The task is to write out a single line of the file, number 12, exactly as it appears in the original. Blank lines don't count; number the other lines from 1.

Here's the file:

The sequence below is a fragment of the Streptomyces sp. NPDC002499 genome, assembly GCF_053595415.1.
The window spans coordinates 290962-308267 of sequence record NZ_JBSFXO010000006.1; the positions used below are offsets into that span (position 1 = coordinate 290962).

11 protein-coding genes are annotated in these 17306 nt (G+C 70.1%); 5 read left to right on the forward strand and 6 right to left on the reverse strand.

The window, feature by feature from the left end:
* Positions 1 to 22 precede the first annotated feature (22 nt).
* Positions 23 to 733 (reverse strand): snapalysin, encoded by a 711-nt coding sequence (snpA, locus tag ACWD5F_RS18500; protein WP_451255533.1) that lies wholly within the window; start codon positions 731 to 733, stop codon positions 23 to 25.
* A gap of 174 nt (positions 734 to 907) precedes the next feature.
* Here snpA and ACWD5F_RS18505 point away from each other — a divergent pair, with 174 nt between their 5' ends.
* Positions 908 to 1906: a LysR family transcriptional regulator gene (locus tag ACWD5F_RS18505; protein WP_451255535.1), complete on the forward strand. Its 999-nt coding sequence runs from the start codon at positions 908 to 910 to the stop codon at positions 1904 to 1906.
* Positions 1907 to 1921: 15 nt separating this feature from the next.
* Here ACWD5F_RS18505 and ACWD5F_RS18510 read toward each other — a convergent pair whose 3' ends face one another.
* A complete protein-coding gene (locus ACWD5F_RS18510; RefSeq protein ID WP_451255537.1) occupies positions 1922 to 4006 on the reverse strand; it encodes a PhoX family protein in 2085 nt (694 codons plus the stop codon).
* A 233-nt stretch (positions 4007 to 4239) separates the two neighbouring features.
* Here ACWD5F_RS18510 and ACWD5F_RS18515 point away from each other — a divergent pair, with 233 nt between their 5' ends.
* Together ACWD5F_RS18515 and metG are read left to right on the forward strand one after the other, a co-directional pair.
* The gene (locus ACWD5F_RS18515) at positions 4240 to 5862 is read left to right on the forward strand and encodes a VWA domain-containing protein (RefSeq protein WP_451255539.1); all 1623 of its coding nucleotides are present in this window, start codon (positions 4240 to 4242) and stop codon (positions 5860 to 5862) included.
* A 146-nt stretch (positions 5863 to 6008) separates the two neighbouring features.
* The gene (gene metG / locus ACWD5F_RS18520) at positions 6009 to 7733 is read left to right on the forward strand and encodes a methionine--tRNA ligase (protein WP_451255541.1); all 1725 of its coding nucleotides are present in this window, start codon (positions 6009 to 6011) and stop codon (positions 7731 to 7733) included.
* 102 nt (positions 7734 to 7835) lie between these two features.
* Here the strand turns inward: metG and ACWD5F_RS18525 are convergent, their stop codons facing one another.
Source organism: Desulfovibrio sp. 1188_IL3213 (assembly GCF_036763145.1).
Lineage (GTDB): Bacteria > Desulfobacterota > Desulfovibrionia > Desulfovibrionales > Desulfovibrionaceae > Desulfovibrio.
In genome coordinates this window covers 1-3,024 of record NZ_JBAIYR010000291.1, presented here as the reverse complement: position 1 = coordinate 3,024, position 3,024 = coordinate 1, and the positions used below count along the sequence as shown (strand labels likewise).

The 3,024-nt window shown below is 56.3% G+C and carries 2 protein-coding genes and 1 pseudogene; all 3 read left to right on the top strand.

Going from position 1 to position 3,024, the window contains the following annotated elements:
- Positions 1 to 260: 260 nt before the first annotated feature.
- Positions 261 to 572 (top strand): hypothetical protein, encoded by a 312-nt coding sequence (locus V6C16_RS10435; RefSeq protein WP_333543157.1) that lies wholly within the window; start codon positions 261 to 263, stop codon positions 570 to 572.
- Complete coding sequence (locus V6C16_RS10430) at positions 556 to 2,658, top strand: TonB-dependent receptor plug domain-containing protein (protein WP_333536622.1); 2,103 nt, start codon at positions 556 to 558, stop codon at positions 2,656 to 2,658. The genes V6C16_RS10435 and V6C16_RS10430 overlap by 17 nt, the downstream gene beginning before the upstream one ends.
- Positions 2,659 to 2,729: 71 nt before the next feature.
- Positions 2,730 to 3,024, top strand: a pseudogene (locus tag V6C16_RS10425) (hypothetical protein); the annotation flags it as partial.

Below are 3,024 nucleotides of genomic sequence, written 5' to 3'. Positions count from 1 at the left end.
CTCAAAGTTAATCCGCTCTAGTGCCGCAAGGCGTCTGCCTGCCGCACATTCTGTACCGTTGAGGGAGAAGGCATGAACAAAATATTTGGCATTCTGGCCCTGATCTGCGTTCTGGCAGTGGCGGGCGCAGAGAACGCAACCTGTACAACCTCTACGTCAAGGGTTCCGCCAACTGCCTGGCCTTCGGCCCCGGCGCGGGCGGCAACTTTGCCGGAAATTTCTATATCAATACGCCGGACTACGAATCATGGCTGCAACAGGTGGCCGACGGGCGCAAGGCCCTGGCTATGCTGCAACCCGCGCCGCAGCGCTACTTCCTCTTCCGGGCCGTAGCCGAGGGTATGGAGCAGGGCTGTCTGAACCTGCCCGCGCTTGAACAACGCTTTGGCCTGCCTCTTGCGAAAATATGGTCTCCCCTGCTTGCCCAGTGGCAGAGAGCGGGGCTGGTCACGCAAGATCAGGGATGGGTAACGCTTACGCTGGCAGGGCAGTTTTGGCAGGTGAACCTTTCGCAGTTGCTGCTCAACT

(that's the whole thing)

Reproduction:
* A complete protein-coding gene (locus ACWD5F_RS18510; RefSeq protein ID WP_451255537.1) occupies positions 1922 to 4006 on the reverse strand; it encodes a PhoX family protein in 2085 nt (694 codons plus the stop codon).